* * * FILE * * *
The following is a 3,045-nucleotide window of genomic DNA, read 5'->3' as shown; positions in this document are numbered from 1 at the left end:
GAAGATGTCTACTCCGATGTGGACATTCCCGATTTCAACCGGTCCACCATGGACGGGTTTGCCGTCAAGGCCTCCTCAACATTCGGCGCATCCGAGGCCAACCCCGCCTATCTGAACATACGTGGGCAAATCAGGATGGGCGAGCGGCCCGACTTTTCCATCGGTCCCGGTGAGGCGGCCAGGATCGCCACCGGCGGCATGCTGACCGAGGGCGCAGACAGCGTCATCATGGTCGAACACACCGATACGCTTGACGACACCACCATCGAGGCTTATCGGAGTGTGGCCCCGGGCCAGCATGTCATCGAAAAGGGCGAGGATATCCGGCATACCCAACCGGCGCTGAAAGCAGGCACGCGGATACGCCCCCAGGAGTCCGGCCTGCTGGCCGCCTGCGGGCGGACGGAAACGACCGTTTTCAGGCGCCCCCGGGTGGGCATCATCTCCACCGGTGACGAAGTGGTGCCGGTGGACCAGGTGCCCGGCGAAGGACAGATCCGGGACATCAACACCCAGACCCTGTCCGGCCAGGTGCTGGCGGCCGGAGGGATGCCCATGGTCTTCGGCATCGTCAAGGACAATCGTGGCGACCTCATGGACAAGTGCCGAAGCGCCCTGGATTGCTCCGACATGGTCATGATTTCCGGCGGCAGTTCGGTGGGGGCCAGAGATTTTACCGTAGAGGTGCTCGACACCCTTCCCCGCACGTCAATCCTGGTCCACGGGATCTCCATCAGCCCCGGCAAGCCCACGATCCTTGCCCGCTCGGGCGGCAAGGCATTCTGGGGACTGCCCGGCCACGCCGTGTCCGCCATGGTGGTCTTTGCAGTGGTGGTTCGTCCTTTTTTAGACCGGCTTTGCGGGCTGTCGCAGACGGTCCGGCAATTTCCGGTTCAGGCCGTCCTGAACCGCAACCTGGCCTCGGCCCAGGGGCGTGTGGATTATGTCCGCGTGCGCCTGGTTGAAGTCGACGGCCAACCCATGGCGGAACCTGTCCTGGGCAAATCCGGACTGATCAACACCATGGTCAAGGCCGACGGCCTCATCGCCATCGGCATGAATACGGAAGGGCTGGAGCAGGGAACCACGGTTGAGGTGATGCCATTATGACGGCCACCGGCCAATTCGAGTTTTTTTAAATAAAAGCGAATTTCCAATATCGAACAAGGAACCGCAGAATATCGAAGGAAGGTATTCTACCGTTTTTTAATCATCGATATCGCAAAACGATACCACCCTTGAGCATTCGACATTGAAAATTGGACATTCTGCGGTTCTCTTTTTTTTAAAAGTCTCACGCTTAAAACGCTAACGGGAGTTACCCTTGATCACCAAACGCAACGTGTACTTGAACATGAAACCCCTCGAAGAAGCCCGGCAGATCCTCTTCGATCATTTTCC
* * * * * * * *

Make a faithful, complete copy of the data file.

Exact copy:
The following is a 3,045-nucleotide window of genomic DNA, read 5'->3' as shown; positions in this document are numbered from 1 at the left end:
GAAGATGTCTACTCCGATGTGGACATTCCCGATTTCAACCGGTCCACCATGGACGGGTTTGCCGTCAAGGCCTCCTCAACATTCGGCGCATCCGAGGCCAACCCCGCCTATCTGAACATACGTGGGCAAATCAGGATGGGCGAGCGGCCCGACTTTTCCATCGGTCCCGGTGAGGCGGCCAGGATCGCCACCGGCGGCATGCTGACCGAGGGCGCAGACAGCGTCATCATGGTCGAACACACCGATACGCTTGACGACACCACCATCGAGGCTTATCGGAGTGTGGCCCCGGGCCAGCATGTCATCGAAAAGGGCGAGGATATCCGGCATACCCAACCGGCGCTGAAAGCAGGCACGCGGATACGCCCCCAGGAGTCCGGCCTGCTGGCCGCCTGCGGGCGGACGGAAACGACCGTTTTCAGGCGCCCCCGGGTGGGCATCATCTCCACCGGTGACGAAGTGGTGCCGGTGGACCAGGTGCCCGGCGAAGGACAGATCCGGGACATCAACACCCAGACCCTGTCCGGCCAGGTGCTGGCGGCCGGAGGGATGCCCATGGTCTTCGGCATCGTCAAGGACAATCGTGGCGACCTCATGGACAAGTGCCGAAGCGCCCTGGATTGCTCCGACATGGTCATGATTTCCGGCGGCAGTTCGGTGGGGGCCAGAGATTTTACCGTAGAGGTGCTCGACACCCTTCCCCGCACGTCAATCCTGGTCCACGGGATCTCCATCAGCCCCGGCAAGCCCACGATCCTTGCCCGCTCGGGCGGCAAGGCATTCTGGGGACTGCCCGGCCACGCCGTGTCCGCCATGGTGGTCTTTGCAGTGGTGGTTCGTCCTTTTTTAGACCGGCTTTGCGGGCTGTCGCAGACGGTCCGGCAATTTCCGGTTCAGGCCGTCCTGAACCGCAACCTGGCCTCGGCCCAGGGGCGTGTGGATTATGTCCGCGTGCGCCTGGTTGAAGTCGACGGCCAACCCATGGCGGAACCTGTCCTGGGCAAATCCGGACTGATCAACACCATGGTCAAGGCCGACGGCCTCATCGCCATCGGCATGAATACGGAAGGGCTGGAGCAGGGAACCACGGTTGAGGTGATGCCATTATGACGGCCACCGGCCAATTCGAGTTTTTTTAAATAAAAGCGAATTTCCAATATCGAACAAGGAACCGCAGAATATCGAAGGAAGGTATTCTACCGTTTTTTAATCATCGATATCGCAAAACGATACCACCCTTGAGCATTCGACATTGAAAATTGGACATTCTGCGGTTCTCTTTTTTTTAAAAGTCTCACGCTTAAAACGCTAACGGGAGTTACCCTTGATCACCAAACGCAACGTGTACTTGAACATGAAACCCCTCGAAGAAGCCCGGCAGATCCTCTTCGATCATTTTCC